Referring to FIGS. 2A-2B, since dice 100A and 100B contain power MOSFETs (shown symbolically), each die has a gate metal layer 102G and a source metal layer 102S overlying the top surface of the silicon or other semiconductor material. Gate metal layer 102G and source metal layer 102S are in electrical contact with the gate and source terminals (not shown), respectively, of the power MOSFETs within dice 100A and 100B. In FIG. 2A, the separation between layers 102G and 102S is shown by the dashed lines.

Typically, metal layers 102G and 102S include aluminum, although copper layers are also being used. In most embodiments of this invention, metal layers 102G and 102S need to be modified so that they will adhere to a solder metal such as tin/lead, for the reasons described below, If there is a native oxide layer on the metal, this native oxide layer must first be removed. Then a solderable metal, such as gold, nickel or silver, is deposited on the exposed metal. The removal of the oxide layer and deposition of a solderable metal can be accomplished by means of a number of known processes. For example, an aluminum layer can be sputter-etched to remove the native aluminum oxide layer and then gold, silver or nickel can be sputtered onto the aluminum. Alternatively, the die can be dipped in a liquid etchant to strip away the oxide layer and the solderable metal can then be deposited by electroless or electrolytic plating. Electroless plating includes the use of a “zincating” process to displace the oxide, followed by the plating of nickel to displace the zincate.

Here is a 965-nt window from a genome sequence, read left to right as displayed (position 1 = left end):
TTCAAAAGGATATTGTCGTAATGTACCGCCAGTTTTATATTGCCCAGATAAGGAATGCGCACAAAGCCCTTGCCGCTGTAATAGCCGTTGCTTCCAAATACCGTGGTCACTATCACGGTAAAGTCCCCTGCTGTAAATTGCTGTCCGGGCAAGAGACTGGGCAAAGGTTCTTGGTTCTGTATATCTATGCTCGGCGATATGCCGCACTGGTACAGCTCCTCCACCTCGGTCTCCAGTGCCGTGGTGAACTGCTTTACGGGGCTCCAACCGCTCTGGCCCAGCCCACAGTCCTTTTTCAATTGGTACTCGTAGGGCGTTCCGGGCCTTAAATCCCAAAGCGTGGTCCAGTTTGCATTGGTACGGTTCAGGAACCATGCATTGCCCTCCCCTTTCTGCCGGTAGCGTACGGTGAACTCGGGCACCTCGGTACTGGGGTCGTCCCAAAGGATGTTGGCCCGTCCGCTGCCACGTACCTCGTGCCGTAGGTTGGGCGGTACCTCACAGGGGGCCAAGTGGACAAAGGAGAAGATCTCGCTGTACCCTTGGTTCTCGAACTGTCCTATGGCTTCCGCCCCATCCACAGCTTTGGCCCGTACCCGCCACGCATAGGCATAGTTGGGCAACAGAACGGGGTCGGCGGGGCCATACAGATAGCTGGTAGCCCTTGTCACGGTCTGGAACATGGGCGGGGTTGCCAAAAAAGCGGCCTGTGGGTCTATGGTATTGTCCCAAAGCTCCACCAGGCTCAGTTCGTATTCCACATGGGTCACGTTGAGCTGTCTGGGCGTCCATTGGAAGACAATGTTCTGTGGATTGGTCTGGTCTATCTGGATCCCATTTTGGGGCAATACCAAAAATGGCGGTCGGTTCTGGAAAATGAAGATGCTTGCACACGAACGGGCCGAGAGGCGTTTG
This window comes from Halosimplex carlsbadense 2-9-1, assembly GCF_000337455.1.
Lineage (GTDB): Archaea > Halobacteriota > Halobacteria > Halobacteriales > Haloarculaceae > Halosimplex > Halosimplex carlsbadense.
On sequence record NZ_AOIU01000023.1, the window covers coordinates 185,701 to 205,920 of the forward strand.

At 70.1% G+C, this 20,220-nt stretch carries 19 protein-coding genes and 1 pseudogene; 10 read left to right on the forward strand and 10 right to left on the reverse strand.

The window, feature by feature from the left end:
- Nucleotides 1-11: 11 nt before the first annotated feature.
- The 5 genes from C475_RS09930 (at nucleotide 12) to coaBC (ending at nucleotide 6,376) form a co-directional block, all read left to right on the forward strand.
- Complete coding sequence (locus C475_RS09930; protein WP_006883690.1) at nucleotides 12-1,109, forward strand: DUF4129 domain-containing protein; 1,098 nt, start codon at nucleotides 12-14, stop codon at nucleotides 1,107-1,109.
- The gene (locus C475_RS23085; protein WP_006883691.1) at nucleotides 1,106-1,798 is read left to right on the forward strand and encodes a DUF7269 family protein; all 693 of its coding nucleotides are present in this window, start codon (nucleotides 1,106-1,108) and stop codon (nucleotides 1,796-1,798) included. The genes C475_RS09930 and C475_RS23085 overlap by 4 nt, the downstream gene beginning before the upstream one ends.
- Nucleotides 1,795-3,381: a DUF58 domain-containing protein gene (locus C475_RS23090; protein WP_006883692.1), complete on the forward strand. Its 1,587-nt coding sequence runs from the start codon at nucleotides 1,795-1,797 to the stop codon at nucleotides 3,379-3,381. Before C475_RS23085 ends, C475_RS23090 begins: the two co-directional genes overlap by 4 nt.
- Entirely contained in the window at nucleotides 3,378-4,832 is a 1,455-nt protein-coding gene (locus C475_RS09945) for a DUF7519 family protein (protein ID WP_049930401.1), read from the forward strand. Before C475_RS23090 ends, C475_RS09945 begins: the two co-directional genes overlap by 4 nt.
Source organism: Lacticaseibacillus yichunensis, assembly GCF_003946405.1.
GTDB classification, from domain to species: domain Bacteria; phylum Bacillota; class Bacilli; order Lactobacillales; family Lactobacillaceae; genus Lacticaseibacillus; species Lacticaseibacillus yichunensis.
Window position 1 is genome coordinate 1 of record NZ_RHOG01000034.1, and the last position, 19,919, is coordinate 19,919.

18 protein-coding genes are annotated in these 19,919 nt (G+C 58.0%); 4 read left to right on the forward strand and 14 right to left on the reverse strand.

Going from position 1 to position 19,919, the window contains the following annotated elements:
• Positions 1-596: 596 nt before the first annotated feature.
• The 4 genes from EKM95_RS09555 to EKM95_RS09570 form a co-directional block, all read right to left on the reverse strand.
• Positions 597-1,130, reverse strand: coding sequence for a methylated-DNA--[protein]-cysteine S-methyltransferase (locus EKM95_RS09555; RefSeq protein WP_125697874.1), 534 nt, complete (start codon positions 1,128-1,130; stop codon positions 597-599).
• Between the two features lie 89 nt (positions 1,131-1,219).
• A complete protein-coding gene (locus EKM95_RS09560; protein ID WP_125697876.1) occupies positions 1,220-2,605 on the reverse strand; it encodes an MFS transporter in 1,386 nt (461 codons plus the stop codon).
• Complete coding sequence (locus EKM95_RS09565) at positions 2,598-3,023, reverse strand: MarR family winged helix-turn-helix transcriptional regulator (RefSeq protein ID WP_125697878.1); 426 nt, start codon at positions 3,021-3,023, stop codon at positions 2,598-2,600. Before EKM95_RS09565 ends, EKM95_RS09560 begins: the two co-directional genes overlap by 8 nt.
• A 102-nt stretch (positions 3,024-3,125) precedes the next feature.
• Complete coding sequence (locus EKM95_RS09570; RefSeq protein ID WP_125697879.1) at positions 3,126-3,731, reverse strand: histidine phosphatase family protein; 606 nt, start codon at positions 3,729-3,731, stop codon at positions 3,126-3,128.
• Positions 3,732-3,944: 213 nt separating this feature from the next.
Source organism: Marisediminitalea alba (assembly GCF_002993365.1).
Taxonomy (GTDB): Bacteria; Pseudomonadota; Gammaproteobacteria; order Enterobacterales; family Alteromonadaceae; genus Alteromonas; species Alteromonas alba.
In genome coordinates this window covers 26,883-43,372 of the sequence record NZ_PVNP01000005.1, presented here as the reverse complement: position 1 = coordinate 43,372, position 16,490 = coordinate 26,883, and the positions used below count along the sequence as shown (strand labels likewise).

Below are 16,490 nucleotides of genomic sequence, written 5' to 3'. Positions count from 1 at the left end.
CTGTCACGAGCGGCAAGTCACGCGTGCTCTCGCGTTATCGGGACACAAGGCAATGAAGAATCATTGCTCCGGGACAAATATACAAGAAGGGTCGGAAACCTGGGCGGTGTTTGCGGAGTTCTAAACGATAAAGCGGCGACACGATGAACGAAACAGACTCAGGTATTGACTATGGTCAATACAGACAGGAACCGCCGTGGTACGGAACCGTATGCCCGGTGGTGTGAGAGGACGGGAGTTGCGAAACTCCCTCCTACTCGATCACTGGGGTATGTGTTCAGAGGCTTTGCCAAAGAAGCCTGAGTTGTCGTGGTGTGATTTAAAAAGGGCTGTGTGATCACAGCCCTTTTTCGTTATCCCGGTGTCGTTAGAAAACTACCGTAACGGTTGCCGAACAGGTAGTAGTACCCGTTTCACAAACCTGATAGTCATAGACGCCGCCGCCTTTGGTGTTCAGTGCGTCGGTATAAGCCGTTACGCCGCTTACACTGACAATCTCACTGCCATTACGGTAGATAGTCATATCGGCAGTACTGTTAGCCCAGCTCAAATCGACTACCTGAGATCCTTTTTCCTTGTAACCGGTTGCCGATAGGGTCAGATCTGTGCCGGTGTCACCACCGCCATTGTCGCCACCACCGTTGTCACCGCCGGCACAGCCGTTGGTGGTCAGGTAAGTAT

In one embodiment metal layers 102G and 102S include a 3 μm sublayer of Al overlain by a 1,000 Å TiN sublayer and a 500 Å Ti sublayer.

A passivation layer 104 overlies a portion of gate metal layer 102G and source metal layer 102S. Passivation layer 104 can be formed of phosphosilicate glass (PSG) 1 μm thick, for example, or polyimide or nitride. Openings in passivation layer 104 define a gate connection pad 106G and source connection pads 106S.

Dice 100A and 100B are separated by a Y-scribe line 108, which can be 6mils wide. X-scribe lines 110 perpendicular to scribe line 108 at the top and bottom of dice 100A and 100B can be 4 mils wide.

Wafer 100 can initially be ground from its backside 112 to a thickness T (about 8 mils, for example), as shown in FIG. 3. The grinding may be performed using a grinding machine available from Strausbaugh. During the grinding the front side of wafer 100 is typically taped. Grinding reduces the resistance to current flow from the front side to the back side of the wafer.

As an alternative to grinding, wafer 100 can be thinned by lapping or etching the back side of the wafer.

As shown in FIG. 4, a metal layer 114 is then formed on the backside 112 of wafer 100. For example, metal layer 114 can include a 500 Å titanium sublayer overlain by a 3,000 Å nickel sublayer and a 1 μm silver sublayer. The titanium, nickel and silver sublayers can be deposited by evaporation or sputtering. Metal layer 114 is used to provide good adhesion to the silver-filled epoxy, described below.